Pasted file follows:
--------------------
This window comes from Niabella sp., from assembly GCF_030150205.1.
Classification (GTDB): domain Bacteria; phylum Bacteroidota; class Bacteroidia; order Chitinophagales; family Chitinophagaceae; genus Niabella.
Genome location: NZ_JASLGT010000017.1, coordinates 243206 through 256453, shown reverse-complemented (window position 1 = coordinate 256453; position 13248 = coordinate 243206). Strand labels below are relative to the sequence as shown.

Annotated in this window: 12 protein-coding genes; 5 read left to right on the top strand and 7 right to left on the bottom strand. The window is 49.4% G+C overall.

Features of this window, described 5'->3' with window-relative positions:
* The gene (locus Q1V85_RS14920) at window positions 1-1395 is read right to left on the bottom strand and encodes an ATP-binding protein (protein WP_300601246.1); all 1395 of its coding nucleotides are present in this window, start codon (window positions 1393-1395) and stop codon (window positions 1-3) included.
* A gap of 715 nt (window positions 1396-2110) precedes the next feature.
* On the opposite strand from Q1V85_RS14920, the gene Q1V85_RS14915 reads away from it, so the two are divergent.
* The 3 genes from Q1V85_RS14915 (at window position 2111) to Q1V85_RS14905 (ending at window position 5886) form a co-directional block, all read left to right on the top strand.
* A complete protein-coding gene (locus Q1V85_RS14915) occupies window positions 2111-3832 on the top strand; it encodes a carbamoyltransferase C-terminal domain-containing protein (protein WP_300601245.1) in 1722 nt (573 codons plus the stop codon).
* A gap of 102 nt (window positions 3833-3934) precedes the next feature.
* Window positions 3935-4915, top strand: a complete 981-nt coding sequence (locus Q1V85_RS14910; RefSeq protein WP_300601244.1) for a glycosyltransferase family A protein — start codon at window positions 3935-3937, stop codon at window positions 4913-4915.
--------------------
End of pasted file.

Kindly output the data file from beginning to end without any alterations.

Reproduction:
This window comes from Niabella sp., from assembly GCF_030150205.1.
Classification (GTDB): domain Bacteria; phylum Bacteroidota; class Bacteroidia; order Chitinophagales; family Chitinophagaceae; genus Niabella.
Genome location: NZ_JASLGT010000017.1, coordinates 243206 through 256453, shown reverse-complemented (window position 1 = coordinate 256453; position 13248 = coordinate 243206). Strand labels below are relative to the sequence as shown.

Annotated in this window: 12 protein-coding genes; 5 read left to right on the top strand and 7 right to left on the bottom strand. The window is 49.4% G+C overall.

Features of this window, described 5'->3' with window-relative positions:
* The gene (locus Q1V85_RS14920) at window positions 1-1395 is read right to left on the bottom strand and encodes an ATP-binding protein (protein WP_300601246.1); all 1395 of its coding nucleotides are present in this window, start codon (window positions 1393-1395) and stop codon (window positions 1-3) included.
* A gap of 715 nt (window positions 1396-2110) precedes the next feature.
* On the opposite strand from Q1V85_RS14920, the gene Q1V85_RS14915 reads away from it, so the two are divergent.
* The 3 genes from Q1V85_RS14915 (at window position 2111) to Q1V85_RS14905 (ending at window position 5886) form a co-directional block, all read left to right on the top strand.
* A complete protein-coding gene (locus Q1V85_RS14915) occupies window positions 2111-3832 on the top strand; it encodes a carbamoyltransferase C-terminal domain-containing protein (protein WP_300601245.1) in 1722 nt (573 codons plus the stop codon).
* A gap of 102 nt (window positions 3833-3934) precedes the next feature.
* Window positions 3935-4915, top strand: a complete 981-nt coding sequence (locus Q1V85_RS14910; RefSeq protein WP_300601244.1) for a glycosyltransferase family A protein — start codon at window positions 3935-3937, stop codon at window positions 4913-4915.